By Ajay Jacob

I remember visiting the head office of a bank once and was struck by something as soon as I walked into the lobby. To one side of their main reception area, in full view of everyone passing by, was a training room. The walls were clear glass so you could see right through. The layout was set up to look like one of their branches, and a trainer was observing and giving feedback to a small group of learners as they discussed and tried out different scenarios together.

It was fascinating to watch, and a great bit of employer branding as well. Granted, since they were replicating a branch, the random people walking in and out of the lobby probably added to the experience, rather than being a distraction.

Even so, by using that prime office space to have a training room (instead of some abstract art installation, giant flat-screen, or exotic plants) they were sending out a clear signal that this was an organization that cared about learning and development. It was literally front and center, not tucked away in a corner on the fourth floor. To enter the building was to enter a ‘learning zone’.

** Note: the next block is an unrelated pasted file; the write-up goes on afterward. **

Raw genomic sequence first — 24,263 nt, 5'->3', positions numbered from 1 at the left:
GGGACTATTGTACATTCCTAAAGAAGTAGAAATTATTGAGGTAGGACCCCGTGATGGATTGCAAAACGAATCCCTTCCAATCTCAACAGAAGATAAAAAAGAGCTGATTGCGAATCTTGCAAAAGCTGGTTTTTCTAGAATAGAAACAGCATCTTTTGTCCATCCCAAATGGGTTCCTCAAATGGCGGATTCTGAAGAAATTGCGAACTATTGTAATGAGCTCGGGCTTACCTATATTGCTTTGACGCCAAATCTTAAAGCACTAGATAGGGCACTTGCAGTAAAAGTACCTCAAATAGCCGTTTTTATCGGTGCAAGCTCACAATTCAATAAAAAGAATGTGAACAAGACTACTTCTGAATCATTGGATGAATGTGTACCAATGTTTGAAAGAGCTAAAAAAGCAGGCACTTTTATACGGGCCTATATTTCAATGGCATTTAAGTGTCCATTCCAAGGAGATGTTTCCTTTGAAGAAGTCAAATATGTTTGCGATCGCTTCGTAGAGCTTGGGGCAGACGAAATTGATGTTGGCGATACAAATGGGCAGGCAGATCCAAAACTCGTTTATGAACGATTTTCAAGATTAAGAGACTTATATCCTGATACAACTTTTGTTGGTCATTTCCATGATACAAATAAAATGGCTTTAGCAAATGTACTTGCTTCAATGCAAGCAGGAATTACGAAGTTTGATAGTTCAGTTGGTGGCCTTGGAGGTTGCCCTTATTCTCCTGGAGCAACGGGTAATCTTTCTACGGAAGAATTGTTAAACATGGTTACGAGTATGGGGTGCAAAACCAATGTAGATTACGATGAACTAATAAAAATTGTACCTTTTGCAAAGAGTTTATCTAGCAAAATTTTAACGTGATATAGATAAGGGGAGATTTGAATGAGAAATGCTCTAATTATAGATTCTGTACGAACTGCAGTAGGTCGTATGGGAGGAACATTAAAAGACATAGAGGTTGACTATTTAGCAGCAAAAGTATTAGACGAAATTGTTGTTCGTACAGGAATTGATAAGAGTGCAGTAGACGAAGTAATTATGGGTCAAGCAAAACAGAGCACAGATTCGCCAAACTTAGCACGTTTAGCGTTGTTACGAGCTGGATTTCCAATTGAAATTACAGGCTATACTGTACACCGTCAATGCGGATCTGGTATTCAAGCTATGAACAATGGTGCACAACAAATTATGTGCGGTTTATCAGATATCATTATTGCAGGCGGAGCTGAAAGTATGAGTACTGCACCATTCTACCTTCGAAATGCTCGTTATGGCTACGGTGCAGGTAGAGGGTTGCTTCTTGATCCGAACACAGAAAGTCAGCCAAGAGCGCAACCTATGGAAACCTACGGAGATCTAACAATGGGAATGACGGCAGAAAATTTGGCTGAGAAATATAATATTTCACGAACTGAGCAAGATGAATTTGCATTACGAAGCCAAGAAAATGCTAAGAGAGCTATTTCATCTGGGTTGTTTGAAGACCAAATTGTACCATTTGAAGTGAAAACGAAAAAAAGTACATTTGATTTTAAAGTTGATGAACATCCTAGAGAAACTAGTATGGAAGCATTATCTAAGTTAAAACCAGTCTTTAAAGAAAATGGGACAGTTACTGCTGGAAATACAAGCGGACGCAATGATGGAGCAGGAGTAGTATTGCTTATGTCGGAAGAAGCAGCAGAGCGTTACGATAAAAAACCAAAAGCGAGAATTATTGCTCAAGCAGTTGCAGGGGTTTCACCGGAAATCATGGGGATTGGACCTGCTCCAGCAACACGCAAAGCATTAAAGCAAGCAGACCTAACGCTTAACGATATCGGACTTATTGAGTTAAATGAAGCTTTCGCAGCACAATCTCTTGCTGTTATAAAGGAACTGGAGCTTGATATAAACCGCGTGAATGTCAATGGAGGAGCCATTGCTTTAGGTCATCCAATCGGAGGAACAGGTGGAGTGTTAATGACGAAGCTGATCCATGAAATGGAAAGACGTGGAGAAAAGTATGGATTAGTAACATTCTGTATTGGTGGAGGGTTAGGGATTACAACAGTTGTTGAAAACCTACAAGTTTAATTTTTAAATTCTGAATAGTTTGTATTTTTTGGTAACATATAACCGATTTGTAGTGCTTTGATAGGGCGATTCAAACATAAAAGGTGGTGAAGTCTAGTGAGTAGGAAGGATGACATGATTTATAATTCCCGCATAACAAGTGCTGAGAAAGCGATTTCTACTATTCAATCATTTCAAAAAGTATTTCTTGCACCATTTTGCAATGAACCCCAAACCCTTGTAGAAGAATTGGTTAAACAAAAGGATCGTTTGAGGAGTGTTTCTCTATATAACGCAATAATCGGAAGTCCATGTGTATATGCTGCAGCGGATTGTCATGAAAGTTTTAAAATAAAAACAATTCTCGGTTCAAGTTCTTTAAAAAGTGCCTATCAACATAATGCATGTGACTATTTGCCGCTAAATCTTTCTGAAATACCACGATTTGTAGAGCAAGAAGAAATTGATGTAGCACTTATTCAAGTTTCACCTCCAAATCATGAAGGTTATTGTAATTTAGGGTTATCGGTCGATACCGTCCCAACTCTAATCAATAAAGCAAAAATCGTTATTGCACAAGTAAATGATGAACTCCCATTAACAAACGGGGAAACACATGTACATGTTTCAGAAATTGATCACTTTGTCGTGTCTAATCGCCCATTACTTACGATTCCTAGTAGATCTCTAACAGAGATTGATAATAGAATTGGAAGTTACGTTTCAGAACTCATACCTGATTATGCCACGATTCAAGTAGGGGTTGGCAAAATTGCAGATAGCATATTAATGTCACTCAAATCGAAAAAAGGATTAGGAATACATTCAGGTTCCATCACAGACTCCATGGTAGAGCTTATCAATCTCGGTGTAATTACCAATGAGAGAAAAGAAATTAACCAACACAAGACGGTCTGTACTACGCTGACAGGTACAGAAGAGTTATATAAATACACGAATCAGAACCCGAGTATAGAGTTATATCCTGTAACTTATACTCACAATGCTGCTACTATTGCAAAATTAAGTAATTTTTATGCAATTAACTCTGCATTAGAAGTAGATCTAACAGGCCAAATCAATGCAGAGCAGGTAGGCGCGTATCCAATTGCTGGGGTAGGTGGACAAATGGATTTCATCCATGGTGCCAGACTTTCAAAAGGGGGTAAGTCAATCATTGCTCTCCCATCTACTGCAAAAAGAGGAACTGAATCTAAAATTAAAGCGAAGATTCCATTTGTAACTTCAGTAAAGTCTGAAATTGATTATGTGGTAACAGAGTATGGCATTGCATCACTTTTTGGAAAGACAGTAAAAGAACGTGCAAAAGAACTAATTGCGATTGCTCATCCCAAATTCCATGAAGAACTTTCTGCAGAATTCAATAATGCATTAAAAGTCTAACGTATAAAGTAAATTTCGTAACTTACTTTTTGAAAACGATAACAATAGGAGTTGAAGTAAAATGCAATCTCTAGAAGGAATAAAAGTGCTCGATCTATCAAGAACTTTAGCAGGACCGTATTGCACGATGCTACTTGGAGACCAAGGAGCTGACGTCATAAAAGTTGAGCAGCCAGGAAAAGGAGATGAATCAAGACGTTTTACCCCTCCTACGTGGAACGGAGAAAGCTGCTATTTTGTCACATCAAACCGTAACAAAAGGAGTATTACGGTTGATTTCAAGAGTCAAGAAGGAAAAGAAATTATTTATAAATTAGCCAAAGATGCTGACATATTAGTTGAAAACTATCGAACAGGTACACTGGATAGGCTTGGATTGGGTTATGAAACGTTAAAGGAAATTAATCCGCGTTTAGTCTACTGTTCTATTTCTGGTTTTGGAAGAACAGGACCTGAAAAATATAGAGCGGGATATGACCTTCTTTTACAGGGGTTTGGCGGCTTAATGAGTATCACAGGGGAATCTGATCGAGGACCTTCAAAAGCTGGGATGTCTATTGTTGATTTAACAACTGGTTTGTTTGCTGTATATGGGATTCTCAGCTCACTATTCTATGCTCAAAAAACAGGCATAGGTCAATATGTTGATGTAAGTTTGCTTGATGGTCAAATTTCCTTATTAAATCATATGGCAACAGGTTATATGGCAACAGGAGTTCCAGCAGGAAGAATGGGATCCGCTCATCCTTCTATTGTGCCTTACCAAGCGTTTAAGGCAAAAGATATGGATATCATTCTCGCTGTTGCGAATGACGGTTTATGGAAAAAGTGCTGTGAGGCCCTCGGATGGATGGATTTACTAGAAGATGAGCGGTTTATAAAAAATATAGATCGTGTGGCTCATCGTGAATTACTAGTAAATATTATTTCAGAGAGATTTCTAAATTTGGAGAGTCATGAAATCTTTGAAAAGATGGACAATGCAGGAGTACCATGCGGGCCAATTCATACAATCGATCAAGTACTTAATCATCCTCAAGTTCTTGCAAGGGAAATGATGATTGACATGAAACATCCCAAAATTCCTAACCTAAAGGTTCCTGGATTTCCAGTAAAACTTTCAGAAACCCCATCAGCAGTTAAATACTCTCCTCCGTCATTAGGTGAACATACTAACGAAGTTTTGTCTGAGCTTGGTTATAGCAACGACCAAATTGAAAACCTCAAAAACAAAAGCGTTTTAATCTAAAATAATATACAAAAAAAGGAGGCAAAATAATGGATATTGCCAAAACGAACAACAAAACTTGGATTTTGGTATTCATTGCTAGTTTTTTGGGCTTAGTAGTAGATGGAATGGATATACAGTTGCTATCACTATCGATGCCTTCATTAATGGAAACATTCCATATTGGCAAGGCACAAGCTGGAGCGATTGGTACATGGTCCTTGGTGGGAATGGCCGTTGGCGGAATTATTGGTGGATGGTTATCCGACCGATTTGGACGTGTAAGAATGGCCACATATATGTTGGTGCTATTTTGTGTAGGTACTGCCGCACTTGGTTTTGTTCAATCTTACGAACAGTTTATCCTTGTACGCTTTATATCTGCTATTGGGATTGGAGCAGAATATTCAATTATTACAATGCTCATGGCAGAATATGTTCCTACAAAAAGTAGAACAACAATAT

Not only that, the fact that the walls were clear glass was also significant. Too much of our learning during pre-Covid took place behind closed doors with a big “Training in Progress” sign outside, and now post-Covid, behind laptop screens. If we want to drive a learning culture, we need to start making learning more ‘visible’.

The goal for us as L&D professionals should be to remove the distinction between working and learning, thereby making learning more fully integrated into the work. Many companies have found ‘working out loud’ to be a great way to increase collaboration, productivity, and innovation. What if we similarly encouraged ‘learning out loud’, where people talk about what they’re learning, share their experiences, and connect with peers on a similar journey?

It’s worth bearing in mind that all the tech in the world won’t help you create a learning organisation, unless you get people excited about learning. You also need your leaders to incentivize (and role-model) the right kinds of behaviors; for example:

  • Normalize failure
  • Celebrate beginners
  • Value expertise

As organizations of all sizes continue to work out what #hybridwork looks like, it’s crucial that we in L&D try and figure out what it means for us.

Will our workplaces of the future be ‘learning zones’ where we are front and center? Or will we still be in a corner on the fourth floor?